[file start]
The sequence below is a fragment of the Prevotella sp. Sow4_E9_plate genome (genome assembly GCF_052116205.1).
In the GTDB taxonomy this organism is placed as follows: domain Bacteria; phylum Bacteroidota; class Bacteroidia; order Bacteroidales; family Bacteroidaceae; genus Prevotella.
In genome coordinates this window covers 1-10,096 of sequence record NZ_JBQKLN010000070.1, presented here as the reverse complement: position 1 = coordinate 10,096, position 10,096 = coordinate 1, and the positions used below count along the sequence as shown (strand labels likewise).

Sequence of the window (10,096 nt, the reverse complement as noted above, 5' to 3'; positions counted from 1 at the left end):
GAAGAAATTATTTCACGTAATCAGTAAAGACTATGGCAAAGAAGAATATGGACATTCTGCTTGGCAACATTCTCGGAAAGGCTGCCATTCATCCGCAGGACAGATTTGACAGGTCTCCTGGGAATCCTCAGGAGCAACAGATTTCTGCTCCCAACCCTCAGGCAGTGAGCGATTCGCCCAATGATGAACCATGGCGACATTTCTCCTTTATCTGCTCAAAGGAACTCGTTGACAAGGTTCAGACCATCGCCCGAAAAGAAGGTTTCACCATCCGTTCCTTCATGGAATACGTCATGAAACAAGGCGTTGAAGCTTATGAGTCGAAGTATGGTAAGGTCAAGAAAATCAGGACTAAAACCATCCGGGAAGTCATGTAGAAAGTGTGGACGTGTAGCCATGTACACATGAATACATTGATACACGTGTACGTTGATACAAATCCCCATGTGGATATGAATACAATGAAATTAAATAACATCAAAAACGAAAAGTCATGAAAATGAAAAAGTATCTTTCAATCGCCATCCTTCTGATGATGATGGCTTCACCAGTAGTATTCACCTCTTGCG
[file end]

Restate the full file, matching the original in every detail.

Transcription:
The sequence below is a fragment of the Prevotella sp. Sow4_E9_plate genome (genome assembly GCF_052116205.1).
In the GTDB taxonomy this organism is placed as follows: domain Bacteria; phylum Bacteroidota; class Bacteroidia; order Bacteroidales; family Bacteroidaceae; genus Prevotella.
In genome coordinates this window covers 1-10,096 of sequence record NZ_JBQKLN010000070.1, presented here as the reverse complement: position 1 = coordinate 10,096, position 10,096 = coordinate 1, and the positions used below count along the sequence as shown (strand labels likewise).

Sequence of the window (10,096 nt, the reverse complement as noted above, 5' to 3'; positions counted from 1 at the left end):
GAAGAAATTATTTCACGTAATCAGTAAAGACTATGGCAAAGAAGAATATGGACATTCTGCTTGGCAACATTCTCGGAAAGGCTGCCATTCATCCGCAGGACAGATTTGACAGGTCTCCTGGGAATCCTCAGGAGCAACAGATTTCTGCTCCCAACCCTCAGGCAGTGAGCGATTCGCCCAATGATGAACCATGGCGACATTTCTCCTTTATCTGCTCAAAGGAACTCGTTGACAAGGTTCAGACCATCGCCCGAAAAGAAGGTTTCACCATCCGTTCCTTCATGGAATACGTCATGAAACAAGGCGTTGAAGCTTATGAGTCGAAGTATGGTAAGGTCAAGAAAATCAGGACTAAAACCATCCGGGAAGTCATGTAGAAAGTGTGGACGTGTAGCCATGTACACATGAATACATTGATACACGTGTACGTTGATACAAATCCCCATGTGGATATGAATACAATGAAATTAAATAACATCAAAAACGAAAAGTCATGAAAATGAAAAAGTATCTTTCAATCGCCATCCTTCTGATGATGATGGCTTCACCAGTAGTATTCACCTCTTGCG